The court relied on the mileage log maintained by Safe-Way, which provided mileage that was less than half of the amounts Mr. McGowan had estimated. The court allowed this mileage at the standard rates.
This case shows that taxpayers are able to get mileage deductions even absent perfect records. Meal and entertainment expenses are a different story.
Meal & Entertainment Expenses
Over the Road Truck Driver Meal Deductions
Our tax laws also allow taxpayers to deduct meal and entertainment expenses. These expenses generally have to be incurred while traveling away from home. They generally have to be for overnight travel.
These deductions were eliminated in the Tax Cuts & Jobs Act for truck drivers who are employees. Those who are owner-operators or independent contractors can still claim these valuable tax deductions.
Standard Per Diem Rate for Truck Drivers
The General Services Administration publishes guidance each year that provides the per diem rates for meals and incidental expenses paid or incurred for travel away from home.
These amounts can be used in lieu of actual expenses to compute the meal and travel expenses. These expenses are deemed substantiated, provided the individual substantiates the elements of time, place, and business purpose of the travel expense.
Mr. McGowan also argued that he was entitled to a deduction equal to the published per diem rates for meals for each day he drove his automobile as a pilot vehicle escort.
The court noted that Mr. McGowan did not provide any information regarding the time, place or business purpose of the meals for which he claims an allowance. The court also noted that Mr. McGowan’s pilot escort activities did not last more than one day each. The travel must generally include an overnight stay to be deductible. Thus, the court did not allow Mr. McGowan to deduct his meal expenses.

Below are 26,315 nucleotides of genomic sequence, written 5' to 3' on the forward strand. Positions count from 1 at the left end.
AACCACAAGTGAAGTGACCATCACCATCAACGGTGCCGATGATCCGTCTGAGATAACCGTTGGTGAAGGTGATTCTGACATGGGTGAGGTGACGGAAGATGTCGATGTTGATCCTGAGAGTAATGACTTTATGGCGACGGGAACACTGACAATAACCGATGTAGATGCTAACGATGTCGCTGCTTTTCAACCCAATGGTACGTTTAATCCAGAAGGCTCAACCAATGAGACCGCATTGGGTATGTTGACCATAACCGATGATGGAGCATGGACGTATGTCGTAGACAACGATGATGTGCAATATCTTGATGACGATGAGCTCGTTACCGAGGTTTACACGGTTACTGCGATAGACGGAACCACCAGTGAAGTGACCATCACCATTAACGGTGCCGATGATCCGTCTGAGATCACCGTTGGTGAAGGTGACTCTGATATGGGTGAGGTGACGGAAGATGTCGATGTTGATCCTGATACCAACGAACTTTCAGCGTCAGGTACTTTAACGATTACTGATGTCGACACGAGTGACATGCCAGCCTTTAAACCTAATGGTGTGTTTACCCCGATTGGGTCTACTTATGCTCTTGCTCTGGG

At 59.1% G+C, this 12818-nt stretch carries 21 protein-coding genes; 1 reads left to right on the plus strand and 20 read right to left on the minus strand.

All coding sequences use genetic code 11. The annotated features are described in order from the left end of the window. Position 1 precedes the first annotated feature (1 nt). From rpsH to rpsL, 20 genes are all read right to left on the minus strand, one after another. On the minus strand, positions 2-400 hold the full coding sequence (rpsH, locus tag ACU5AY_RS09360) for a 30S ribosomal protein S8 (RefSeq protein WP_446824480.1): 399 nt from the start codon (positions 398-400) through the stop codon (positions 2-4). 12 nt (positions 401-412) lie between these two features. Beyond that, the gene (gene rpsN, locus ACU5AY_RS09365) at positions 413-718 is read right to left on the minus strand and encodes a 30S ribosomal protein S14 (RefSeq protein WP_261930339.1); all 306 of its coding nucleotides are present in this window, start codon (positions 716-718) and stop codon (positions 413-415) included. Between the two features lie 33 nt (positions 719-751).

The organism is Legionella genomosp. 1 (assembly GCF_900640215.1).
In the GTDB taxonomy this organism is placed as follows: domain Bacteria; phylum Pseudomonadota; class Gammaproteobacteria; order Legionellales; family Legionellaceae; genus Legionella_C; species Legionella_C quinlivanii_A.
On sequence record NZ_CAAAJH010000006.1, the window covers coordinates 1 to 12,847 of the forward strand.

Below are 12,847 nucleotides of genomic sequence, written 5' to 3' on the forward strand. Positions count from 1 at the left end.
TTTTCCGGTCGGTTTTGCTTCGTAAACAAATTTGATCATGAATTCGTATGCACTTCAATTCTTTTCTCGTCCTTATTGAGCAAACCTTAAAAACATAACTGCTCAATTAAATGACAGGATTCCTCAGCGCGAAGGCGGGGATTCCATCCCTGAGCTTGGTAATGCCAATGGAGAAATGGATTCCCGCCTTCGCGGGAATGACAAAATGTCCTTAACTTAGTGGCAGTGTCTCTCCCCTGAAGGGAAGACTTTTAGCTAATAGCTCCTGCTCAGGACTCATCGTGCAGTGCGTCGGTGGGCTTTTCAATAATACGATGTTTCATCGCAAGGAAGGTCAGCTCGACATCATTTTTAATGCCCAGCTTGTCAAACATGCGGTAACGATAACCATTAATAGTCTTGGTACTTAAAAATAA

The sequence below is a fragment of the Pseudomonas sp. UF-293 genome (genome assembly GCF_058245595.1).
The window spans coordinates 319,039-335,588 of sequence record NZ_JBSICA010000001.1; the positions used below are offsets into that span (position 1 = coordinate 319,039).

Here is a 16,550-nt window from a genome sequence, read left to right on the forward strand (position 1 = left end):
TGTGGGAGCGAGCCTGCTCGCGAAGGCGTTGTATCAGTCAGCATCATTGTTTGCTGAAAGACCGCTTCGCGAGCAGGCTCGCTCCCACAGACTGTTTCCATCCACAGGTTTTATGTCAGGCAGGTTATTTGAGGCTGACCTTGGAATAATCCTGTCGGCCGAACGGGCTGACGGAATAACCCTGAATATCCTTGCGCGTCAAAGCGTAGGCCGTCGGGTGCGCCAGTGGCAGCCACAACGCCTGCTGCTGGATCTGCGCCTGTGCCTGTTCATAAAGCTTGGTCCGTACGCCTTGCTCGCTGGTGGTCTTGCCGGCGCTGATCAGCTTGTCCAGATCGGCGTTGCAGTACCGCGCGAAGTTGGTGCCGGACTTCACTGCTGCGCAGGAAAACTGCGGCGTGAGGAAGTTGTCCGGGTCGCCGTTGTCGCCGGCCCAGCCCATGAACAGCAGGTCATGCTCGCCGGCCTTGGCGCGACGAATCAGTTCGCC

How to Calculate Per Diem for Truck Drivers?
In order to calculate your per diem, you must know which tier the city is in. Per diem rates for meals vary by location. They are categorized into six tiers.
Major cities typically have the maximum per diem tier; smaller cities that host substantial business-related travel have per diems that fall between tiers 2 and 5. Areas that are not typically visited by business travelers will have the minimum tier rate.
You can look up the per diem rates by visiting the GSA website. It allows you to search by city, state, or zip code by tax year.
How much can truck drivers deduct for meals?
As a rule of thumb, truck drivers should be able to purchase at least three meals for each day of travel.
As this case shows, those who cannot qualify for the per diem meal rates may find it hard to get any deductions for their meals.
Absent qualifying for the per diem rates, taxpayers have to apply the standard, but higher, substantiation rules for meals. These rules set a very high bar that very few taxpayers can actually meet. The rules require contemporaneous and detailed records. These aren’t the type of records most truck drivers keep.
Truck drivers who cannot qualify for the per diem rates should consult with a tax attorney. The tax attorney can help set up a record-keeping system that works for the particular truck driver and their daily work routine. This can help ensure that their tax returns and deductions survive if audited by the IRS.